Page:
3 Things to Know About Wendy Davis' Rowdy, Badass Victory for Women in Texas
After Texas Republicans used their majority to cut off debate and force a vote on the gravely abortion-restricting bill SB5 Monday, female Texas democrats refused to take it from these right-wing bullies. Enter Texas State Senator Wendy Davis (D), who led an epic, eleven-hour filibuster that killed the insanely damaging (not to mention insulting to women) legislation. SB5 would have closed nearly every abortion clinic in the state, leaving only a handful of locations where women in Texas can safely and legally procure the procedure. It also would have outlawed abortion after 20 weeks, directly contradicitng Roe v. Wade.
Women in Texas -- and across the country -- won a huge victory yesterday, but the War on Women is far from over.
Here are 3 things to know about the rowdy, inspiring battle that went down yesterday in one of America's reddest states.
1. Wendy Davis and her Comrades, Ultimate Badasses, refused to back down
Davis literally stood with Texas woman for eleven hours, unable to even lean against a podium for support, let alone take a bathroom break or eat. Determined to strike down the bill to which she brought national attention, Davis flat-out refused to yield.
After hours of Davis delivering facts about the necessity of access to abortion and heartwrenching testimony from women across the country, Texas republicans decided they just couldn’t take any more of her talking and moved to shut her right up. They claimed she violated the filibuster’s “three-strike” rules, twice by allegedly veering off topic by bringing up topics like Planned Parenthood’s budget, mandatory sonograms, and Roe v. Wade (not “germaine,” the GOP claimed), and also by receiving assistance to strap on a backbrace. Shortly after 10 p.m., her Senate foes said she had broken the rules and the filibuster was over.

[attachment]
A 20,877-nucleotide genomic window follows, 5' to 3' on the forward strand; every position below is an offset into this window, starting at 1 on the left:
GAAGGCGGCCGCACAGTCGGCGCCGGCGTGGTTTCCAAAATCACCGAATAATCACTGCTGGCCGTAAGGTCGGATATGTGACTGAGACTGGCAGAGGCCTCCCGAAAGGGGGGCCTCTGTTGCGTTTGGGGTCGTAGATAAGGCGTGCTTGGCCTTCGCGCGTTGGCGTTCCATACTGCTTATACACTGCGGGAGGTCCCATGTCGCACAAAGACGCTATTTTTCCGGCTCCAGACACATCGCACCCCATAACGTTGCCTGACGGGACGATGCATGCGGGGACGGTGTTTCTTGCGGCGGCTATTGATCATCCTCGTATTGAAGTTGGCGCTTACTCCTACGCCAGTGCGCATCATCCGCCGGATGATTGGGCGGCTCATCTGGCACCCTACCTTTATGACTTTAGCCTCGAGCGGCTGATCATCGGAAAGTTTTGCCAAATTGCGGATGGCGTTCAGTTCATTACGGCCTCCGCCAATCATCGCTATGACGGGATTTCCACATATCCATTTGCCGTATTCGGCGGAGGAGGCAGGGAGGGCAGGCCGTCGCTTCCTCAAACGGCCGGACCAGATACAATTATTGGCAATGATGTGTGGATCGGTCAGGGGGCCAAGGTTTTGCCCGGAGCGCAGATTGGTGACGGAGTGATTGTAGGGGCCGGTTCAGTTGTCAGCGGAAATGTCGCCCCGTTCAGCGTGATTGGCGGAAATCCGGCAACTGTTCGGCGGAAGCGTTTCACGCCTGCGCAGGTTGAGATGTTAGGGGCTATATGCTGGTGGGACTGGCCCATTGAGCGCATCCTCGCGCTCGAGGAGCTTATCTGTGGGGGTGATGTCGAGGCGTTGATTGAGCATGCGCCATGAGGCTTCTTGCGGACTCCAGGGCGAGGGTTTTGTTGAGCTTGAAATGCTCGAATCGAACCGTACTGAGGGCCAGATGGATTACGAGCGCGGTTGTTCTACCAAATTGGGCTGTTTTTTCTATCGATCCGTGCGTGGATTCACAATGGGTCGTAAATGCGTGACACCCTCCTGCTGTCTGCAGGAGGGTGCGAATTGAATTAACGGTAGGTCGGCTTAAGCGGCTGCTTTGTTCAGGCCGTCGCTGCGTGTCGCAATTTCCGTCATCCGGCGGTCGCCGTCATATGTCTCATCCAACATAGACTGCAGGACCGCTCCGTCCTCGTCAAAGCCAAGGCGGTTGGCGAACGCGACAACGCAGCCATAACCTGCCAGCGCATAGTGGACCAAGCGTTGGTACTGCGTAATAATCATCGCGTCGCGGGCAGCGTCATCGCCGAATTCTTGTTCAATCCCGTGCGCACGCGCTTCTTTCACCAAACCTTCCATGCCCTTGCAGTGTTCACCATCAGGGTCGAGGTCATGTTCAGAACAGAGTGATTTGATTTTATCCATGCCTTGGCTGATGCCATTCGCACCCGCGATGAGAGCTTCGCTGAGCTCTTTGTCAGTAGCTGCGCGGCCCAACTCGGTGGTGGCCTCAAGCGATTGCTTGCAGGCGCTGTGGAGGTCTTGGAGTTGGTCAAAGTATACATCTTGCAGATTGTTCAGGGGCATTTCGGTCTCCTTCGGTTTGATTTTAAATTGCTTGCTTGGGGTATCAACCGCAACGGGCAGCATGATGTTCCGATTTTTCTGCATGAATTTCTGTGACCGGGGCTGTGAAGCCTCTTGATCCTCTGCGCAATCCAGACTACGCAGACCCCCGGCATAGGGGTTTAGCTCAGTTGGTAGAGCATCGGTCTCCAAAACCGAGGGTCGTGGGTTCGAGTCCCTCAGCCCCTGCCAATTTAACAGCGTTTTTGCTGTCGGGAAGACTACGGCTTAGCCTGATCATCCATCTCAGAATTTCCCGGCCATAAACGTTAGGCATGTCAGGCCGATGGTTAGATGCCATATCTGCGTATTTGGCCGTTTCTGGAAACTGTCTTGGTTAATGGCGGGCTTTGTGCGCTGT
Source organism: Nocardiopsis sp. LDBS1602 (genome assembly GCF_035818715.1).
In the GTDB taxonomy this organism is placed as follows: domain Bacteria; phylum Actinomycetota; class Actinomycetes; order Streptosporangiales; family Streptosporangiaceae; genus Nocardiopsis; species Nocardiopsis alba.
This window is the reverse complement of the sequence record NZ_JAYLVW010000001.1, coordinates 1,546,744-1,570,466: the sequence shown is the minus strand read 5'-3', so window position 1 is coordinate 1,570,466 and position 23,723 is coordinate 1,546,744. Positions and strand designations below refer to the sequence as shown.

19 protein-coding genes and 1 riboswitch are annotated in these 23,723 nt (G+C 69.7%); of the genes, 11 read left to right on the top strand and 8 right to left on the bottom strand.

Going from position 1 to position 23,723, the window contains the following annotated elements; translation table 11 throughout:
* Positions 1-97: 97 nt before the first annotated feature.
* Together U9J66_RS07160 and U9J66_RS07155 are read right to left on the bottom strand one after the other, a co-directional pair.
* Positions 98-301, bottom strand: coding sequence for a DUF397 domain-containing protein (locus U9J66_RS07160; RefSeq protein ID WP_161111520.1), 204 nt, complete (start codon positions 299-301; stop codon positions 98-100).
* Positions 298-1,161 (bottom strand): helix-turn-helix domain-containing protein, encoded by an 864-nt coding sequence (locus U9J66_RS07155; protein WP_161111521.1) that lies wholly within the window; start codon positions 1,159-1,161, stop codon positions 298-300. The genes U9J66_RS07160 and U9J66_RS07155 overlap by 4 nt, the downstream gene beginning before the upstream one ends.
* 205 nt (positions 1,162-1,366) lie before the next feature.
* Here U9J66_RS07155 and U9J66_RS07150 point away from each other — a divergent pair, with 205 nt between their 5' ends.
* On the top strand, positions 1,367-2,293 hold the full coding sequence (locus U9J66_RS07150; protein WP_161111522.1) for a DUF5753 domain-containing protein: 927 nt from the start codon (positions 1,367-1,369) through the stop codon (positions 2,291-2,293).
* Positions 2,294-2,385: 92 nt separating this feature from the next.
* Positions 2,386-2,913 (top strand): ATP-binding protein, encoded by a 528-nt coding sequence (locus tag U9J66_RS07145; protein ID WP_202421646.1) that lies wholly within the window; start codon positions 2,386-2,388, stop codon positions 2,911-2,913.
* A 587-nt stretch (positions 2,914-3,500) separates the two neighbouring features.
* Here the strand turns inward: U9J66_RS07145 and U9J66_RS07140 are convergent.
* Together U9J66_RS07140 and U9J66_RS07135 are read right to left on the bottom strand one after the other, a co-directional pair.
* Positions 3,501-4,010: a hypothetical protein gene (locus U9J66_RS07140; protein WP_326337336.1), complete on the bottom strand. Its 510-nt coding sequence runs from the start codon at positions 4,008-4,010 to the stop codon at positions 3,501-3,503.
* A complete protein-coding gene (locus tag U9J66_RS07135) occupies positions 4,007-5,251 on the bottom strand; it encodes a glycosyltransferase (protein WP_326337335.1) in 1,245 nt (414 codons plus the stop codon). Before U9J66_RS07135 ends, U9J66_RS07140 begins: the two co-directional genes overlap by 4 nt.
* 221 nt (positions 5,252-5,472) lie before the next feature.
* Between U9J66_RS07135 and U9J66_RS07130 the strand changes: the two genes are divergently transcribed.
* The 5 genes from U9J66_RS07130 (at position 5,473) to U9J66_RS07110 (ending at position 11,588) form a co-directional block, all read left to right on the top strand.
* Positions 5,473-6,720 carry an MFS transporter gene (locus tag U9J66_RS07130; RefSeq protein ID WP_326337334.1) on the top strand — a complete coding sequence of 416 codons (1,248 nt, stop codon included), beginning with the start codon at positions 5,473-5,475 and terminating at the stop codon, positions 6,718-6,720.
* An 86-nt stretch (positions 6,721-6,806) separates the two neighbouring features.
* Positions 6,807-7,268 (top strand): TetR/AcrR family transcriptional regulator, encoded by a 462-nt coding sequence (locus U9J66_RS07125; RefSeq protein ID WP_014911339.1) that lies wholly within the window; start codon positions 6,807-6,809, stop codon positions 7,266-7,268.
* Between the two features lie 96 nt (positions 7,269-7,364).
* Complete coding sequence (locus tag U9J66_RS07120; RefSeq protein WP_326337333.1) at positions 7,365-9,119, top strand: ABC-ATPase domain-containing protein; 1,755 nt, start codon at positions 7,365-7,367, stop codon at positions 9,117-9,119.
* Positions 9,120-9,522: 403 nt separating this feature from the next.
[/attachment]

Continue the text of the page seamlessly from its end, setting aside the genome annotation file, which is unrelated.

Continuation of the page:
Attempts to silence Davis resulted in an in eruption of shouting, as supporters yelled “LET HER SPEAK!” At 11 p.m., Democratic senators challenged the end of the filibuster and debated the rules, postponing the vote about 11:45 p.m.. Backing Davis were Sen. Kirk Watson, Sen. Rodney Ellis and Sen. Leticia Van De Putte, who came from her father's funeral in San Antonio to stand with Davis and Texas women.
The crowd loudly refused to accept the filibuster's end. Chanting ensued for a straight 15 minutes, drowning out the vote.
Sen. Robert Lloyd Duncan asked for “order” to no avail, and the unruly crowd was ordered out of the building so that the Republicans could have their way and throw away women’s rights in some peace and quiet. But, oh no, it didn’t stop there.
2. The Senate Republican pulled some really shady shit.
The Senate passed the bill minutes after the midnight deadline, but the GOP went ahead and changed the document to pretend they met the deadline anyway:
The initial time stamp on the Capitol website and on Senate documents placed the vote at 12:02 or 12:03 on June 26. But then someone mysteriously changed the time stamp to make it appear SB5 passed before the deadline. The time stamp evidence, circulated on Twitter, eventually forced GOP leaders to admit defeat, at least for tonight.
By 12:45 AM, protesters were cleared from the room, and a couple of hours later, the bill was officially dead. But it isn't over.
3. This has nationwide importance. As Sarah Seltzer writes on Medium:
What Davis was fighting, a kind of anti-choice ram-rodding in the statehouse, isn’t unusual. In fact, restricting reproductive rights is one of the most common tactics the state-level GOP has used across the country since the wave of Tea Party candidates took office in 2010, punching holes in the rights afforded by Roe every year. It was called the “War on Women” by national media in 2011. But it never stopped.
Local activists in red states have been fighting hard and mustering force against these provisions, but have — with notable exceptions, like the outcry against Virginia’s forced transvaginal ultrasound law — been unable to stop the overall steamroll of anti-choice legislation. Even now, bills linger in Ohio and Wisconsin. They may still pass.
We’ve watched our rights get chipped away until they’re nominal. It’s been agonizing.
And yet, the victory in Texas is proof that women, united, can overcome even the most hard-headest, asinine attempts to strip us of our rights. As women chanted in Texas last night, "The people, united, can never be defeated."